“Therefore, we do not lose heart. Though our outward man is decaying, yet our inward man is renewed day by day. For our trouble, light and momentary, is producing for us an eternal weight of glory far beyond all comparison, as we look not at what can be seen but at what cannot be seen. For what can be seen is temporary, but what cannot be seen is eternal.”
~2 Corinthians 4:16-18
My father has cancer—for the second time. The first time was colon cancer, and after surgery and chemo, he was declared cancer-free. Our prayers were answered, or, as the doctors said, they cured him. A few years later, he was diagnosed with another tumor, this time on his organs and it was inoperable. He went through chemo for a very long time, but his one tumor became three, and then six, and now, there’s nine tumors and he quit chemo. Obviously, chemo didn’t work but it did make him very sick and my father, who usually weighed around 170 pounds, was down to 118. Since stopping the chemo, against doctor’s advice of course, he is gaining weight again. I’ve been praying for his healing for years, as has his church, my church, and every person I know that I’ve asked to pray for him, yet, he has not been divinely healed. People have laid hands on him, anointed him with oil, and everything else we are instructed to do for the sick (James 5:14-15). Yet, he still has cancer. So, what are we doing wrong? In short, nothing. Sometimes our prayers go unanswered, and as frustrating as that can be, I still believe God heard those prayers and there is an answer.
“As He went along, He saw a man blind from birth. His disciples asked him, ‘Rabbi, who sinned, this man or his parents, that he was born blind?’ ‘Neither this man nor his parents sinned,’ said Jesus, ‘but this happened so that the works of God might be displayed in him’ (John 9:1-3).”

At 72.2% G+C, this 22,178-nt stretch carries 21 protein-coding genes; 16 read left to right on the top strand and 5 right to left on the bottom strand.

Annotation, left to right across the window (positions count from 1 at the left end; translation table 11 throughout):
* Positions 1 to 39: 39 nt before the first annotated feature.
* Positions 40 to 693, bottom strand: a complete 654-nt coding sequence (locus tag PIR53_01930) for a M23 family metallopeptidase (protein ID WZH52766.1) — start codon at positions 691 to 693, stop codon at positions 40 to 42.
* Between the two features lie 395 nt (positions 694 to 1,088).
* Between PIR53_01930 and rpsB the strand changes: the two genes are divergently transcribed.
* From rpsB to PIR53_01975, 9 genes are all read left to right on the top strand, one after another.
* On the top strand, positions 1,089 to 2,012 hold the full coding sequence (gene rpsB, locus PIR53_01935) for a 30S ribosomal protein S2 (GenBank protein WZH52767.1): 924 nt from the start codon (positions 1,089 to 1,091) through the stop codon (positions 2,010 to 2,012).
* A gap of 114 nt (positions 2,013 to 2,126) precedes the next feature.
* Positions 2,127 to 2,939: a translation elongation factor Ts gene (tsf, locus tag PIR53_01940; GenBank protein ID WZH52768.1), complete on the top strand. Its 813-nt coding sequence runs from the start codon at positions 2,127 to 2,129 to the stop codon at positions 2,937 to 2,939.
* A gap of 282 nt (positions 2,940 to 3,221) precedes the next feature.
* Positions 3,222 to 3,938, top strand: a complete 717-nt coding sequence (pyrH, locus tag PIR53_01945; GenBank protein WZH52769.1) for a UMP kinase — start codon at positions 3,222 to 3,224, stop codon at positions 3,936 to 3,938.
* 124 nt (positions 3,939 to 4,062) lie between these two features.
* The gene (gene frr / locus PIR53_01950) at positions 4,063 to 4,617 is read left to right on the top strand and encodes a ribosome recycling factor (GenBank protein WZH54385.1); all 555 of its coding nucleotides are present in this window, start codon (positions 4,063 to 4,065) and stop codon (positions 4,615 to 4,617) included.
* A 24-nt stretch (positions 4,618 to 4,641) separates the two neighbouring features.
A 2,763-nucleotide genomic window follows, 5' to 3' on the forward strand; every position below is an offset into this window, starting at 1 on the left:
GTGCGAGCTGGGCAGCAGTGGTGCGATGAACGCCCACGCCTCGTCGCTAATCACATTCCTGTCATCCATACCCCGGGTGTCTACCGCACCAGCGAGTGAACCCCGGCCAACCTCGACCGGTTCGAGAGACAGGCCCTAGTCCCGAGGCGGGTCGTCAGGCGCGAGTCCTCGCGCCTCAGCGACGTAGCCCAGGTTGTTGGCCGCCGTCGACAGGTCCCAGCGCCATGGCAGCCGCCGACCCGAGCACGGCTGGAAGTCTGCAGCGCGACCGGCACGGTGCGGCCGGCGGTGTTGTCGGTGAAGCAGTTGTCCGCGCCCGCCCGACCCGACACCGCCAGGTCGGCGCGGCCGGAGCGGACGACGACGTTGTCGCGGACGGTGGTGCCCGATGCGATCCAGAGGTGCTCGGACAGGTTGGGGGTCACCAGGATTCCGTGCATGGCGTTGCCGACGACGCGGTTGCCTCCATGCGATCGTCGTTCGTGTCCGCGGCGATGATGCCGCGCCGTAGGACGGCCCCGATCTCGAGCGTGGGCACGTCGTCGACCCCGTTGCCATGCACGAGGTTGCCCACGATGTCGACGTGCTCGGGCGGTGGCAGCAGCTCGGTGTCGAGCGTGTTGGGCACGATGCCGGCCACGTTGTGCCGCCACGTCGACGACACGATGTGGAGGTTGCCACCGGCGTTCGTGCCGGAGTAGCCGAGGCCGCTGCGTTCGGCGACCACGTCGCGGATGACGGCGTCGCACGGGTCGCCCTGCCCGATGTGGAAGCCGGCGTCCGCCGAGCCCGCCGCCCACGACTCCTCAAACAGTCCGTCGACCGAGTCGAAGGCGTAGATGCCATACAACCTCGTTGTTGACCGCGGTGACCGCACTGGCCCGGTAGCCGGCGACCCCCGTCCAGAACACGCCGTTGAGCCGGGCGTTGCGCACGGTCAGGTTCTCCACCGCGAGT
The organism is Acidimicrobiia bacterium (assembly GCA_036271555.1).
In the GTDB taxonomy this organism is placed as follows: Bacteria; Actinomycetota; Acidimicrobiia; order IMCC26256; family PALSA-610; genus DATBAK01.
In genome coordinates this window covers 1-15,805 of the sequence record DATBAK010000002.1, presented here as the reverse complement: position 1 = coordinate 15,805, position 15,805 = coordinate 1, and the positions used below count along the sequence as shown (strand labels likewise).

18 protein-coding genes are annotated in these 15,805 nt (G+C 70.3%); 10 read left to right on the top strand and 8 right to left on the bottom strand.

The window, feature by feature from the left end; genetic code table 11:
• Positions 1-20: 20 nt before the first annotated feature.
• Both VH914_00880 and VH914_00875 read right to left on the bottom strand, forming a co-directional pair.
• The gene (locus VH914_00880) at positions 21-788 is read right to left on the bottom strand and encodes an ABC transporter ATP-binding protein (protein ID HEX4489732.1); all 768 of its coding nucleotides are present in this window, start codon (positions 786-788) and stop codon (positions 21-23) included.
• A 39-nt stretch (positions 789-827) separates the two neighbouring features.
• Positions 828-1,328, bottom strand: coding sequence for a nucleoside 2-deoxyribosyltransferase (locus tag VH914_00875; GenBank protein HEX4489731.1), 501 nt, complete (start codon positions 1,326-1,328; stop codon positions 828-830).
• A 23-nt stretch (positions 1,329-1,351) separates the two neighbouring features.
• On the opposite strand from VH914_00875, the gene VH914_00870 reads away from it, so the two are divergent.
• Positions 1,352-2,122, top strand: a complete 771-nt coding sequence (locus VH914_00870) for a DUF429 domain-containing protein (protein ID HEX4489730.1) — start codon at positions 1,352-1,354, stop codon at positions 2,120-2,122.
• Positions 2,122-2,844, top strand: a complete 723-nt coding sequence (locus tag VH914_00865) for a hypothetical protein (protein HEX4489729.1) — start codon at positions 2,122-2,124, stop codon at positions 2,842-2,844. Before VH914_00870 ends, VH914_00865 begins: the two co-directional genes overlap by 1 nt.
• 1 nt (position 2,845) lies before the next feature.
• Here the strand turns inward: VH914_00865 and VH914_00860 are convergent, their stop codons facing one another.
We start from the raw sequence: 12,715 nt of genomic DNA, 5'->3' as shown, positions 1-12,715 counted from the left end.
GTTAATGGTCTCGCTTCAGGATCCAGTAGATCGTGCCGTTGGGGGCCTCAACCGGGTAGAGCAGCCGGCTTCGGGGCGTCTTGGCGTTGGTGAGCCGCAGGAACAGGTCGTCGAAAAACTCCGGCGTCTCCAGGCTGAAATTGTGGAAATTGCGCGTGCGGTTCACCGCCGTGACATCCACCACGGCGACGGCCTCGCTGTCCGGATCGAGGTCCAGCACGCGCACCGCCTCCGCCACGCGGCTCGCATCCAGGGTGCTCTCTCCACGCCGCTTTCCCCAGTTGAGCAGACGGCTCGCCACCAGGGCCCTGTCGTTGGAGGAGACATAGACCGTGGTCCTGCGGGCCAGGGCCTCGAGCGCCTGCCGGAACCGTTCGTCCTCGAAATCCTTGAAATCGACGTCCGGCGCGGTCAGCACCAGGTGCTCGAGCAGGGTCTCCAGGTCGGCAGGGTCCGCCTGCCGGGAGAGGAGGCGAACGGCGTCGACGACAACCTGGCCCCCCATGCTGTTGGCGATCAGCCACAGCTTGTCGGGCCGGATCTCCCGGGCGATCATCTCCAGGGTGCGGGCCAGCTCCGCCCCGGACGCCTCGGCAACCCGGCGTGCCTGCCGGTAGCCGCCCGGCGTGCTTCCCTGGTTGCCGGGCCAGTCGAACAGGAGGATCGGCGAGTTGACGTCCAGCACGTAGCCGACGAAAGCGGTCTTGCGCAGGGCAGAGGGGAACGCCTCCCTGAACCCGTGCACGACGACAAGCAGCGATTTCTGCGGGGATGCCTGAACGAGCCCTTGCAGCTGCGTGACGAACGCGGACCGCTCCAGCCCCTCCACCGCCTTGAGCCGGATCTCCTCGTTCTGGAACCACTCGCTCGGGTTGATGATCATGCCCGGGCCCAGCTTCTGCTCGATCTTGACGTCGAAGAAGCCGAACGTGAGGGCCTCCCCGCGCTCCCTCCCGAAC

In the New Testament, we see a lot of divine healing by Jesus, and by the disciples in the Book of Acts. Throughout the Bible there were times of healing and although it may seem that a lot of people were healed, when you consider the span of time, nearly 3,000 years, there really wasn’t that many people who experienced divine healing. People get sick for various reasons; some will recover, others will not. We are frail humans born with an expiration date, and that’s something no amount of prayer will stop. But when we die or how we die isn’t even the point because we all have to die of something. The point is what we do with the life God gave us. We are here to serve God and Him alone and our reward is not healing, or riches, or anything else we can obtain in life, it’s hearing those words, “Well done good and faithful servant” (Matthew 25:23) when we leave this life and step into life everlasting.
Tomorrow, I am flying out to see my father. It will probably be the last time I see him this side of Heaven. It makes me sad to think he will no longer be here for me to call whenever I want. He has a great sense of humor and I can always count on Pop to make me laugh. But I know that when he leaves this life, he will step into the life I long for, one where we see Jesus face-to-face, where we are reunited with those who have gone before us, where there is no more pain or disease or sorrow or tears (Revelation 21:4).
“So, to keep me from becoming conceited because of the surpassing greatness of the revelations, a thorn was given me in the flesh, a messenger of Satan to harass me, to keep me from becoming conceited. Three times I pleaded with the Lord about this, that it should leave me. But he said to me, ‘My grace is sufficient for you, for my power is made perfect in weakness.’ Therefore, I will boast all the more gladly of my weaknesses, so that the power of Christ may rest upon me. For the sake of Christ, then, I am content with weaknesses, insults, hardships, persecutions, and calamities. For when I am weak, then I am strong (2 Corinthians 12:7-10).”
Read Isaiah 17-21 (Continue reading Isaiah over the next week while I’m visiting my parents)
© 2017 Marie McGaha